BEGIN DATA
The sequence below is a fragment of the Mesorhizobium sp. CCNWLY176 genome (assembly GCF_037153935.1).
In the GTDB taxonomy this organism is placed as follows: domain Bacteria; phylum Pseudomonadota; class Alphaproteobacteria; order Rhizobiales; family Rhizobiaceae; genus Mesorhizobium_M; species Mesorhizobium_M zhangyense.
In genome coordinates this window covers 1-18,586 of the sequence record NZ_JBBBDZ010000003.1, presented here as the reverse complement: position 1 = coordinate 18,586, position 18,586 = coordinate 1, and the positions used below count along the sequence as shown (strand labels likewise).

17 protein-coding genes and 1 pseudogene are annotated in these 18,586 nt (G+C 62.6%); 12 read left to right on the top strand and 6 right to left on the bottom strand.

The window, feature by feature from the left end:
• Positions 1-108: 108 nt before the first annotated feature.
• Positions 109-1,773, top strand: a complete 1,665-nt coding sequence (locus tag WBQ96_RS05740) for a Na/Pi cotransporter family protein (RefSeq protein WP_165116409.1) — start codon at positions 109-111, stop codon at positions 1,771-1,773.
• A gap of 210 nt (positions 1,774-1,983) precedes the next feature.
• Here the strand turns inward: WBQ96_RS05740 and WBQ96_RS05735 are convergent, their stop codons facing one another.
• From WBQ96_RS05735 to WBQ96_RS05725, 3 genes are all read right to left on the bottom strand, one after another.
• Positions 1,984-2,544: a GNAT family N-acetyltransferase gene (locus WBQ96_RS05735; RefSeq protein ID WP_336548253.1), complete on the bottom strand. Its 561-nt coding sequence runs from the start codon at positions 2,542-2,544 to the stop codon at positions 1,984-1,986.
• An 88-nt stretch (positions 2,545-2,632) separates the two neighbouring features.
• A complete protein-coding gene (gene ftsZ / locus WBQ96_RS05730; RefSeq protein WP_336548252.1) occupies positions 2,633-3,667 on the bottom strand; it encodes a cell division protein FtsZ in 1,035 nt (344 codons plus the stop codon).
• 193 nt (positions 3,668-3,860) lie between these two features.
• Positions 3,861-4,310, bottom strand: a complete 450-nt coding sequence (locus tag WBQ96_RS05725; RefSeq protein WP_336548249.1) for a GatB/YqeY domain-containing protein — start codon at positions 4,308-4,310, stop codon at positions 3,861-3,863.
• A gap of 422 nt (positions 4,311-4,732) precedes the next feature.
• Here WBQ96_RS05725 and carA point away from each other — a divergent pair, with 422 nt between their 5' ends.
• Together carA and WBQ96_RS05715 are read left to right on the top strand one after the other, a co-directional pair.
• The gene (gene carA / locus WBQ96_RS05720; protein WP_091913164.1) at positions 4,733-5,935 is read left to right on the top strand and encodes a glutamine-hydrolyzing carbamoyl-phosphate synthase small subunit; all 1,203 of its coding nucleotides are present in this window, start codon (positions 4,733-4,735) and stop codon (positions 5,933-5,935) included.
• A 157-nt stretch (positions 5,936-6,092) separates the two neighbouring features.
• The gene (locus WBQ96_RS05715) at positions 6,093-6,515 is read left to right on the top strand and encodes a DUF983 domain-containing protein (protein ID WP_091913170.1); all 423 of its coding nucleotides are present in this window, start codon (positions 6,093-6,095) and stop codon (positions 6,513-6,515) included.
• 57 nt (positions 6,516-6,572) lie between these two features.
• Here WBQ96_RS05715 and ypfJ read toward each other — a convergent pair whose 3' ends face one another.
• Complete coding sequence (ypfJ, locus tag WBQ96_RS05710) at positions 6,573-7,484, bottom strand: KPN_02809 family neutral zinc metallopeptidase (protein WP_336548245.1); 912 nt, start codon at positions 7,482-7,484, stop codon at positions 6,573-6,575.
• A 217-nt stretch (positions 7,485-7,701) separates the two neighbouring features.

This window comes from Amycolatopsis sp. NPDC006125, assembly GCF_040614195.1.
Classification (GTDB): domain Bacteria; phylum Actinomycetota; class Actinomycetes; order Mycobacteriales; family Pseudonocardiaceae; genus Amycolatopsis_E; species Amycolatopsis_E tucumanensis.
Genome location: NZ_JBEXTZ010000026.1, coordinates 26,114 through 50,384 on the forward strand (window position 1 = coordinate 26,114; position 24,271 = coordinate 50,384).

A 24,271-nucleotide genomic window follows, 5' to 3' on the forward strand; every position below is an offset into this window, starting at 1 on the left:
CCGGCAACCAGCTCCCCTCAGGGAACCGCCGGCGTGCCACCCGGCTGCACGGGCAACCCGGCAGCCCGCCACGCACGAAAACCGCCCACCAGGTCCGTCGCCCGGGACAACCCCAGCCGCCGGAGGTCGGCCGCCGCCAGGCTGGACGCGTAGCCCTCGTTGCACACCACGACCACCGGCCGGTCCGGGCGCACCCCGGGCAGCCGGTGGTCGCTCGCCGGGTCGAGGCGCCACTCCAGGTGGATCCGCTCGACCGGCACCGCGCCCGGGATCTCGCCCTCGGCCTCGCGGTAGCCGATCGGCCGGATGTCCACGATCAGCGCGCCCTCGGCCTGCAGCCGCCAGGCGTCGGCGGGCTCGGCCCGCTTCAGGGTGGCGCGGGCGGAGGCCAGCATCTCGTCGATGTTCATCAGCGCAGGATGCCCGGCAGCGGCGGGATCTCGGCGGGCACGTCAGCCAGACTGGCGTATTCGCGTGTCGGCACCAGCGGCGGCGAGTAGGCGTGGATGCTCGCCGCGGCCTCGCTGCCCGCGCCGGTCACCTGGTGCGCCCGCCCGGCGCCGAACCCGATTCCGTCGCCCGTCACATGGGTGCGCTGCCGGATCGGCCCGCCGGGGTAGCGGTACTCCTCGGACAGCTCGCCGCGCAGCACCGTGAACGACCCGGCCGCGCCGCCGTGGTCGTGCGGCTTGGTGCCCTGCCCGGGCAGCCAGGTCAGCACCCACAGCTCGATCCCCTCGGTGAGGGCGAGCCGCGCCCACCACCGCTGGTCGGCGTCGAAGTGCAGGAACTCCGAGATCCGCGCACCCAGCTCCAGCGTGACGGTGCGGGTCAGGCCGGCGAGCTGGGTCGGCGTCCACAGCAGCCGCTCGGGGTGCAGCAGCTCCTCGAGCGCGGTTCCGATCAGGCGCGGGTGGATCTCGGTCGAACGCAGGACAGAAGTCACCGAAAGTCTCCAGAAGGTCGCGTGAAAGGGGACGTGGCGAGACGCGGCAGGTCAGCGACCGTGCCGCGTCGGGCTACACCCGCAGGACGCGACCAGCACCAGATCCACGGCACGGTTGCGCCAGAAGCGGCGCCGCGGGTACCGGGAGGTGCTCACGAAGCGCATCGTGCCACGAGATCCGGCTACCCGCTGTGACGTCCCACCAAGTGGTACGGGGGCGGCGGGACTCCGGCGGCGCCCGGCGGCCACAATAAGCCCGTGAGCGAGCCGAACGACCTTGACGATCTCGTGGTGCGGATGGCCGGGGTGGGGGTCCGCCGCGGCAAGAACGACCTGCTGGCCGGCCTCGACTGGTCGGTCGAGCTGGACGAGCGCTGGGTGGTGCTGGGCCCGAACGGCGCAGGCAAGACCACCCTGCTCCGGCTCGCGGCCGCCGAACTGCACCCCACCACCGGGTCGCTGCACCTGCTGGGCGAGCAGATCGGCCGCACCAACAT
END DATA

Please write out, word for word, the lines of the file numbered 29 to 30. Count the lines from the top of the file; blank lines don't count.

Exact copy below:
A 24,271-nucleotide genomic window follows, 5' to 3' on the forward strand; every position below is an offset into this window, starting at 1 on the left:
CCGGCAACCAGCTCCCCTCAGGGAACCGCCGGCGTGCCACCCGGCTGCACGGGCAACCCGGCAGCCCGCCACGCACGAAAACCGCCCACCAGGTCCGTCGCCCGGGACAACCCCAGCCGCCGGAGGTCGGCCGCCGCCAGGCTGGACGCGTAGCCCTCGTTGCACACCACGACCACCGGCCGGTCCGGGCGCACCCCGGGCAGCCGGTGGTCGCTCGCCGGGTCGAGGCGCCACTCCAGGTGGATCCGCTCGACCGGCACCGCGCCCGGGATCTCGCCCTCGGCCTCGCGGTAGCCGATCGGCCGGATGTCCACGATCAGCGCGCCCTCGGCCTGCAGCCGCCAGGCGTCGGCGGGCTCGGCCCGCTTCAGGGTGGCGCGGGCGGAGGCCAGCATCTCGTCGATGTTCATCAGCGCAGGATGCCCGGCAGCGGCGGGATCTCGGCGGGCACGTCAGCCAGACTGGCGTATTCGCGTGTCGGCACCAGCGGCGGCGAGTAGGCGTGGATGCTCGCCGCGGCCTCGCTGCCCGCGCCGGTCACCTGGTGCGCCCGCCCGGCGCCGAACCCGATTCCGTCGCCCGTCACATGGGTGCGCTGCCGGATCGGCCCGCCGGGGTAGCGGTACTCCTCGGACAGCTCGCCGCGCAGCACCGTGAACGACCCGGCCGCGCCGCCGTGGTCGTGCGGCTTGGTGCCCTGCCCGGGCAGCCAGGTCAGCACCCACAGCTCGATCCCCTCGGTGAGGGCGAGCCGCGCCCACCACCGCTGGTCGGCGTCGAAGTGCAGGAACTCCGAGATCCGCGCACCCAGCTCCAGCGTGACGGTGCGGGTCAGGCCGGCGAGCTGGGTCGGCGTCCACAGCAGCCGCTCGGGGTGCAGCAGCTCCTCGAGCGCGGTTCCGATCAGGCGCGGGTGGATCTCGGTCGAACGCAGGACAGAAGTCACCGAAAGTCTCCAGAAGGTCGCGTGAAAGGGGACGTGGCGAGACGCGGCAGGTCAGCGACCGTGCCGCGTCGGGCTACACCCGCAGGACGCGACCAGCACCAGATCCACGGCACGGTTGCGCCAGAAGCGGCGCCGCGGGTACCGGGAGGTGCTCACGAAGCGCATCGTGCCACGAGATCCGGCTACCCGCTGTGACGTCCCACCAAGTGGTACGGGGGCGGCGGGACTCCGGCGGCGCCCGGCGGCCACAATAAGCCCGTGAGCGAGCCGAACGACCTTGACGATCTCGTGGTGCGGATGGCCGGGGTGGGGGTCCGCCGCGGCAAGAACGACCTGCTGGCCGGCCTCGACTGGTCGGTCGAGCTGGACGAGCGCTGGGTGGTGCTGGGCCCGAACGGCGCAGGCAAGACCACCCTGCTCCGGCTCGCGGCCGCCGAACTGCACCCCACCACCGGGTCGCTGCACCTGCTGGGCGAGCAGATCGGCCGCACCAACAT